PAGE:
Teaching Resources

Center for Holocaust and Genocide Studies, University of Minnesota

www.chgs.umn.edu

The director, Stephen Feinstein, a noted genocide scholar, has constructed an amazing Web site about genocide. The site includes a tremendous amount of “student friendly” documents about the Armenian Genocide as well as the Holocaust and other genocides of the Twentieth Century.

Facing History and Ourselves (FHAO)

www.facinghistory.org

FHAO not only provides wonderful print resources on the Armenian genocide but also offers online lesson plans. Lessons and Readings on the Armenian Genocide is a set of lesson plans on four aspects of the Armenian Genocide. The resource guide Crimes against Humanity and Civilization: The Genocide of the Armenians is also available to download by chapter.

The Armenian Education Center

www.armenian-educationcenter.org

This site was designed to support the Virginia Department of Education’s Standards of Learning and Curriculum Framework for teachers in History/Social Sciences. These lessons and study guide on the Armenian Genocide of 1915 have been developed to address WH II, 11b: examples of other genocides (in addition to the Holocaust).

The Legacy Project

www.legacy-project.org

The Legacy Project provides a collection of visual and literary art created by the descendents of those who survived some of the most horrific atrocities of the twentieth century including the Armenian genocide, the Holocaust, and the Cambodian Genocide. The site offers examples of artwork and literary.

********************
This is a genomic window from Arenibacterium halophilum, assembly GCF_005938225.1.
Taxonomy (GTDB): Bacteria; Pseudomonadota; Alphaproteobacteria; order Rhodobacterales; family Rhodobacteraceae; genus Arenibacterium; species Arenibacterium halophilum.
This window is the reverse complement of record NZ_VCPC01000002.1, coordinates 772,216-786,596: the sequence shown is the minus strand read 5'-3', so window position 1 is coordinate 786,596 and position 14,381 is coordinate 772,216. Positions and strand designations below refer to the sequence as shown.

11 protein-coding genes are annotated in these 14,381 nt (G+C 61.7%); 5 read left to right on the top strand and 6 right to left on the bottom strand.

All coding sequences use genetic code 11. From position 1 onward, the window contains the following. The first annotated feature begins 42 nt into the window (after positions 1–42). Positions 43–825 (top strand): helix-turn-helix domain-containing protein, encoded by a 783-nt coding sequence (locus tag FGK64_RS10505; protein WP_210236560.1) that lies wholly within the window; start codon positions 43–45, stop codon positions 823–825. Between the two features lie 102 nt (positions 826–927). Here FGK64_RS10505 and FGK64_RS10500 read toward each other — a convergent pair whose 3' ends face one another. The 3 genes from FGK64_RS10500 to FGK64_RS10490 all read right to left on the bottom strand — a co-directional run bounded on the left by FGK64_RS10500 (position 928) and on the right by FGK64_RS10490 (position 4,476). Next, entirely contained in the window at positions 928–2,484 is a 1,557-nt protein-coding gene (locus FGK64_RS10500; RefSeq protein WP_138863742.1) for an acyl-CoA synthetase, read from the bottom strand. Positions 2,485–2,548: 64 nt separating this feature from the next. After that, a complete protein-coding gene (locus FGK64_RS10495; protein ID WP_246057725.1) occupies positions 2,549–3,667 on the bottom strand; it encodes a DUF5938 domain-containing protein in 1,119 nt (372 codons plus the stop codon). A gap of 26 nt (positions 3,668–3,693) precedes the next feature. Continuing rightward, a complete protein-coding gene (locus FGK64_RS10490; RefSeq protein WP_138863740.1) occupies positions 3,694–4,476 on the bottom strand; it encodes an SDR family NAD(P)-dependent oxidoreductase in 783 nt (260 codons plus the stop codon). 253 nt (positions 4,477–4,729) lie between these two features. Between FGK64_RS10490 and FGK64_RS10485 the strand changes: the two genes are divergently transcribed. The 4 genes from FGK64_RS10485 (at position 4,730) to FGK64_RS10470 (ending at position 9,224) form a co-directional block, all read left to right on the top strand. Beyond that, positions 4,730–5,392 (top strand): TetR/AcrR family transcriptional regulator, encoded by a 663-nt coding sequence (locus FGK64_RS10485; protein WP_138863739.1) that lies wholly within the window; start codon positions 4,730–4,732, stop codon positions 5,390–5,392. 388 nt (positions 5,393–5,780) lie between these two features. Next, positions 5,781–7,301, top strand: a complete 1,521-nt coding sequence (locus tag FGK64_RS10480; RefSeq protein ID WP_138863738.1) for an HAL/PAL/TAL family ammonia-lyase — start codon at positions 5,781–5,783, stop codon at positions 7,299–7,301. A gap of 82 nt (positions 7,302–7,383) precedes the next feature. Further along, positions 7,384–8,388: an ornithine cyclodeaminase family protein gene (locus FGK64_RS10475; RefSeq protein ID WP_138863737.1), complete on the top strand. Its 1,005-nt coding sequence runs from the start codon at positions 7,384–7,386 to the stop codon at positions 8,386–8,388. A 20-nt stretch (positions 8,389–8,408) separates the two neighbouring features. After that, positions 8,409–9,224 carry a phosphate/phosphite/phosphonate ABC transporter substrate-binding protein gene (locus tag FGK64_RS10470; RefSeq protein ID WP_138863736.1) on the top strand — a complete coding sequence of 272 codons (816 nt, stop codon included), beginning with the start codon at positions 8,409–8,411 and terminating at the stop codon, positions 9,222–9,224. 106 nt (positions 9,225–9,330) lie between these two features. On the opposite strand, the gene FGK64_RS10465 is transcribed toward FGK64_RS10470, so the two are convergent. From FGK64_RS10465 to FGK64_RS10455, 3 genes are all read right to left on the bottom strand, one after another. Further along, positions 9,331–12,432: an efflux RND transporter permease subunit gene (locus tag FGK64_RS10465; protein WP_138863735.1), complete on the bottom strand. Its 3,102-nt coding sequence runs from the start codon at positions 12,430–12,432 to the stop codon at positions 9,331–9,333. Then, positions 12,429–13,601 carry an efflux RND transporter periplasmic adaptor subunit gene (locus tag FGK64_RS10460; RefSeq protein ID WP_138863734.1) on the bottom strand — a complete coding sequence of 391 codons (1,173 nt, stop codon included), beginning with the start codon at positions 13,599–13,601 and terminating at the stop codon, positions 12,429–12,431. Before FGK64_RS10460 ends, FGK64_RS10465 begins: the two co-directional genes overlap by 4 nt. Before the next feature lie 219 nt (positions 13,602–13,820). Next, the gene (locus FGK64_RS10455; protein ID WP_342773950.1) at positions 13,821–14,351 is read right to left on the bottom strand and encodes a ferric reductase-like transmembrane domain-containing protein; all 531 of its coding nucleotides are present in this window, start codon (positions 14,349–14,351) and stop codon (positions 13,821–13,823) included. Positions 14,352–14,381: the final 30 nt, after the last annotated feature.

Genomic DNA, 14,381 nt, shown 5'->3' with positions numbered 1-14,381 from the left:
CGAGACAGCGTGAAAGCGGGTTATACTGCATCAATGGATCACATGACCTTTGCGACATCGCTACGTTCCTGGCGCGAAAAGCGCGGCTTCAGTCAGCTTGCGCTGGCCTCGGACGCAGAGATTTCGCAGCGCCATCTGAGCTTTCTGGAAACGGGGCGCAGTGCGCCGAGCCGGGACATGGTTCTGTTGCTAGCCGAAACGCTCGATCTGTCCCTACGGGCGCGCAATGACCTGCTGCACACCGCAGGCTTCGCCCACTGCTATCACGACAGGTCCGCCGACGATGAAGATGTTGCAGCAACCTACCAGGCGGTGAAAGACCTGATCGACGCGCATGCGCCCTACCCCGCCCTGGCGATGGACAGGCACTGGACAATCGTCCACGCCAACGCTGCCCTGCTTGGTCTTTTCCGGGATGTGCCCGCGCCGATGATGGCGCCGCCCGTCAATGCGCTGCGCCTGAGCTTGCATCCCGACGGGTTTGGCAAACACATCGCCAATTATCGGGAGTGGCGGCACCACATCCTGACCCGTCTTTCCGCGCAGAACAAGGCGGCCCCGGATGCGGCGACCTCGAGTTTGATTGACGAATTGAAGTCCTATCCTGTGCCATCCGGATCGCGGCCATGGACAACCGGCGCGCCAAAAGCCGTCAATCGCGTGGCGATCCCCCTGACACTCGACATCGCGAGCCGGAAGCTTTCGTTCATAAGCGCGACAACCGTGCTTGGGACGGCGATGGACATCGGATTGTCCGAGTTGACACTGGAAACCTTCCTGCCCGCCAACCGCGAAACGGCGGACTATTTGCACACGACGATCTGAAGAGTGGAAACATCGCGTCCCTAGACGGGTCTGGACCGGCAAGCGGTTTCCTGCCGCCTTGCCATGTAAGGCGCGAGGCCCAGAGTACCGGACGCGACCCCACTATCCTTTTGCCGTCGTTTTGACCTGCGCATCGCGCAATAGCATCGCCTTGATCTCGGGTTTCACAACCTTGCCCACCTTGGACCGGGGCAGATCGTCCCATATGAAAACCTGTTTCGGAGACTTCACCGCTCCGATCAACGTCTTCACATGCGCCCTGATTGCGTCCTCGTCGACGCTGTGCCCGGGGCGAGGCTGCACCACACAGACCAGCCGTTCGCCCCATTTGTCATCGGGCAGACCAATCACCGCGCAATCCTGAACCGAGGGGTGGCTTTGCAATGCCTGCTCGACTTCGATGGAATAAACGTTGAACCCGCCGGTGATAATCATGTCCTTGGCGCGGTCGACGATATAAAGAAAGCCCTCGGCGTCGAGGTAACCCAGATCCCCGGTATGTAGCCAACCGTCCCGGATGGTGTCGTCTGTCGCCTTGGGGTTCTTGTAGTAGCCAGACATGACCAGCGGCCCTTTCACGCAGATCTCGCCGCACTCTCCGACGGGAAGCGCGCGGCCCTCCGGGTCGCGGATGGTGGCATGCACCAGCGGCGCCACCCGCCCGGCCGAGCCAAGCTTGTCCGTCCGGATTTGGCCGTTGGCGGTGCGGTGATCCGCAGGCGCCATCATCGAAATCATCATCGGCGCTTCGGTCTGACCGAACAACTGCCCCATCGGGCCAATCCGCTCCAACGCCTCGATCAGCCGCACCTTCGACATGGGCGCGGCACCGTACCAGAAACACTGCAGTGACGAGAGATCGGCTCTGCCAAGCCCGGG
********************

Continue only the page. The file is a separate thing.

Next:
California Model Curriculum

www.cde.ca.gov/re/pn/fd/modcurr-hr-pdf.asp

By the California State Board of Education

From the California Department of Education Web site: “This model curriculum reflects the wishes of the people of California and their legislative representatives to give local curriculum leaders and teachers continued guidance in classroom practices. As in 1988, this model curriculum supports the curriculum and instruction described in the History-Social Science Framework for California Public Schools. Since then the history-social science curriculum has been reinforced with academic content standards, and this model curriculum is supported by the history-social science content standards that were adopted by the State Board of Education in 1998. The Model Curriculum for Human Rights and Genocide is only available as a PDF file.”

Anne Frank Lessons in Educating for Human Rights

www.fcit.usf.edu/HOLOCAUST/activity/68plan/afcntr1.htm

By Dr. Joyce Apsel, Anne Frank Center, USA, Inc.